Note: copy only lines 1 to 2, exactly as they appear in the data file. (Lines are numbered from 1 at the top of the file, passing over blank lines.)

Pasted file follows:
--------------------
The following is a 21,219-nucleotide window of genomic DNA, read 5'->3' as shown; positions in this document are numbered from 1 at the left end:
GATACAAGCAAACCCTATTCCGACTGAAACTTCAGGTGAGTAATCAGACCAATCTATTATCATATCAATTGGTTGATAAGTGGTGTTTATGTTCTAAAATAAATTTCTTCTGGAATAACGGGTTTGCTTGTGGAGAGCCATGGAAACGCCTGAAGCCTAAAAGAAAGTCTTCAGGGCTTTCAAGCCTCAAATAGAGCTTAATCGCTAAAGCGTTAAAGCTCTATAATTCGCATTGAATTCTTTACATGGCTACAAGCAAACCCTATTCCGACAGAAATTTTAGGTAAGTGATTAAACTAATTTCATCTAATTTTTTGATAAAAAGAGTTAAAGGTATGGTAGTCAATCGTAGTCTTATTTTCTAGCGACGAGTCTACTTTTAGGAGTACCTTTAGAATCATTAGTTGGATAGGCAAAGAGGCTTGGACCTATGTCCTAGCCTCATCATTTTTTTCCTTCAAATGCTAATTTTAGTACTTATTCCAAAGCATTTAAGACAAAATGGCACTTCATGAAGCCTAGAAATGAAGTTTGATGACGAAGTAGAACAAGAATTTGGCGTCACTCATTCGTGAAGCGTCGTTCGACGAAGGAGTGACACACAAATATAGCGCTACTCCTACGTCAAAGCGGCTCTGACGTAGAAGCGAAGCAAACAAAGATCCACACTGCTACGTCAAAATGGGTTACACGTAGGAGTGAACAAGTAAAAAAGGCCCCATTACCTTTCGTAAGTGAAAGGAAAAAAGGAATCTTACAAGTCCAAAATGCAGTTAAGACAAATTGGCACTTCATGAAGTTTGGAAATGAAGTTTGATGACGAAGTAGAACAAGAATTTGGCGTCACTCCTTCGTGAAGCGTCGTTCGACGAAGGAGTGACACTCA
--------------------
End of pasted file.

The following is a 21,219-nucleotide window of genomic DNA, read 5'->3' as shown; positions in this document are numbered from 1 at the left end:
GATACAAGCAAACCCTATTCCGACTGAAACTTCAGGTGAGTAATCAGACCAATCTATTATCATATCAATTGGTTGATAAGTGGTGTTTATGTTCTAAAATAAATTTCTTCTGGAATAACGGGTTTGCTTGTGGAGAGCCATGGAAACGCCTGAAGCCTAAAAGAAAGTCTTCAGGGCTTTCAAGCCTCAAATAGAGCTTAATCGCTAAAGCGTTAAAGCTCTATAATTCGCATTGAATTCTTTACATGGCTACAAGCAAACCCTATTCCGACAGAAATTTTAGGTAAGTGATTAAACTAATTTCATCTAATTTTTTGATAAAAAGAGTTAAAGGTATGGTAGTCAATCGTAGTCTTATTTTCTAGCGACGAGTCTACTTTTAGGAGTACCTTTAGAATCATTAGTTGGATAGGCAAAGAGGCTTGGACCTATGTCCTAGCCTCATCATTTTTTTCCTTCAAATGCTAATTTTAGTACTTATTCCAAAGCATTTAAGACAAAATGGCACTTCATGAAGCCTAGAAATGAAGTTTGATGACGAAGTAGAACAAGAATTTGGCGTCACTCATTCGTGAAGCGTCGTTCGACGAAGGAGTGACACACAAATATAGCGCTACTCCTACGTCAAAGCGGCTCTGACGTAGAAGCGAAGCAAACAAAGATCCACACTGCTACGTCAAAATGGGTTACACGTAGGAGTGAACAAGTAAAAAAGGCCCCATTACCTTTCGTAAGTGAAAGGAAAAAAGGAATCTTACAAGTCCAAAATGCAGTTAAGACAAATTGGCACTTCATGAAGTTTGGAAATGAAGTTTGATGACGAAGTAGAACAAGAATTTGGCGTCACTCCTTCGTGAAGCGTCGTTCGACGAAGGAGTGACACTCA